77% of Two-Year-Olds Now Use Mobile Devices on a Daily Basis
NB Commentary: When raising my own family, I realized the danger of television, especially unsupervised. My children were only allowed to watch Channel 12 and during that time, most of the programming was educational. That was over 40 years ago. They grew up wanting to be like other children and have free access to Television. After a while, the battle that ensued required, I completely eliminate the TV from my home. To this day, I do not own one. However, if you were to enter the homes of any of my offspring, you will find their homes filled with televisions, some of them so large, you would think it was a movie screen. And they have more than one! Those who have children not only allow them to watch TV but they all have media devices.
I am not too sure if we are creating people who don’t know how to interact in a social medium with physical contact as folks are playing video games, emailing, chatting and text messaging one another all day every day. But I do know there are some wolves out there who are willing and able to use the media to distort, corrupt, and damage innocent minds. And in that vain, we as parents must monitor their use of these gadgets and maybe force them to play outside.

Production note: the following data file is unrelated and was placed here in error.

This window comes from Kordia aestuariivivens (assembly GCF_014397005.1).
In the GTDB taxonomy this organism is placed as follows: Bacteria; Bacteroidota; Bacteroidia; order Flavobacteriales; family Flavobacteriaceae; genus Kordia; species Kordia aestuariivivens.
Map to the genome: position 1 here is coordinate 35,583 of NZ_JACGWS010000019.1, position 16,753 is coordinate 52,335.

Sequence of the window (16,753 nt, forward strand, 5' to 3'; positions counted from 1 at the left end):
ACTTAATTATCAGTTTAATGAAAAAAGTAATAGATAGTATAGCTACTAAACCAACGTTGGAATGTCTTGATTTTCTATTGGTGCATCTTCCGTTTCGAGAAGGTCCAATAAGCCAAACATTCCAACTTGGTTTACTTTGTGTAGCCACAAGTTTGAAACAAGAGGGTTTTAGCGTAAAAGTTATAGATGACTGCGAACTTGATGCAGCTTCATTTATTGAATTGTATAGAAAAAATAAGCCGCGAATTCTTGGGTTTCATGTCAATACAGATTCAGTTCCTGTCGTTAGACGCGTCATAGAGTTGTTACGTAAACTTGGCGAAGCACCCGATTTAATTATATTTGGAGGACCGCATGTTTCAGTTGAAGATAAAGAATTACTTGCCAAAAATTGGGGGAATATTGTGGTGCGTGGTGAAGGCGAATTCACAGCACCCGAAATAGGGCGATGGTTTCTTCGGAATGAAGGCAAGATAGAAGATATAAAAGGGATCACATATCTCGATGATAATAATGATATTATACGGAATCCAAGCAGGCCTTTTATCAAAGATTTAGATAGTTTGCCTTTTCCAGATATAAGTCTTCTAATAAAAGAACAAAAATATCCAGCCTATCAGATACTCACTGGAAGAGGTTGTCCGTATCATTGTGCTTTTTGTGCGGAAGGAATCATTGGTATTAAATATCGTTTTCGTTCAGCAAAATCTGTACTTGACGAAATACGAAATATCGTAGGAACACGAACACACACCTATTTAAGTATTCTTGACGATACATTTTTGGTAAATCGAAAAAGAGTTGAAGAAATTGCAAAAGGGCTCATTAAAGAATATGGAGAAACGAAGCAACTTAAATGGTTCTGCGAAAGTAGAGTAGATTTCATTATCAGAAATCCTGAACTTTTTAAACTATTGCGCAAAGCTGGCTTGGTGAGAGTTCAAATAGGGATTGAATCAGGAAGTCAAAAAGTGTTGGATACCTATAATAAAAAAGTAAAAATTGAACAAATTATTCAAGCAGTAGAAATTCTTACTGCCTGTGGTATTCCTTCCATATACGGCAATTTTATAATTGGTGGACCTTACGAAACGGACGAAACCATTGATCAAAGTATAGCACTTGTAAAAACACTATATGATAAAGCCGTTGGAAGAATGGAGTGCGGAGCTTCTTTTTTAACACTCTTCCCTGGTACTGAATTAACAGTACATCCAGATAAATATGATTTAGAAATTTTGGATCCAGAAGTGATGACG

In fact, when it comes to taking care of our children, the majority of the population is already outsourcing their child rearing responsibilities to the machines. We didn’t notice this development, because it didn’t arrive in the way that pop culture prepared us for. Rather than being brutally subjugated by robot overlords, we’ve been conquered by consumer electronics.
- About 44 per cent of children under age one used a mobile device on a daily basis to play games, watch videos or use apps. The percentage increased to 77 per cent in two-year-olds and plateaued after that.
- One-quarter (28 per cent) of two-year-olds did not need any help navigating a mobile media device, and 61 per cent needed help sometimes.
- Of parents surveyed who allowed their child to use a mobile device, 70 percent reported letting their children play with mobile devices to do chores, to keep the child calm in public places (65 per cent) or run errands (58 percent), and 28 per cent used a mobile device to put their children to sleep.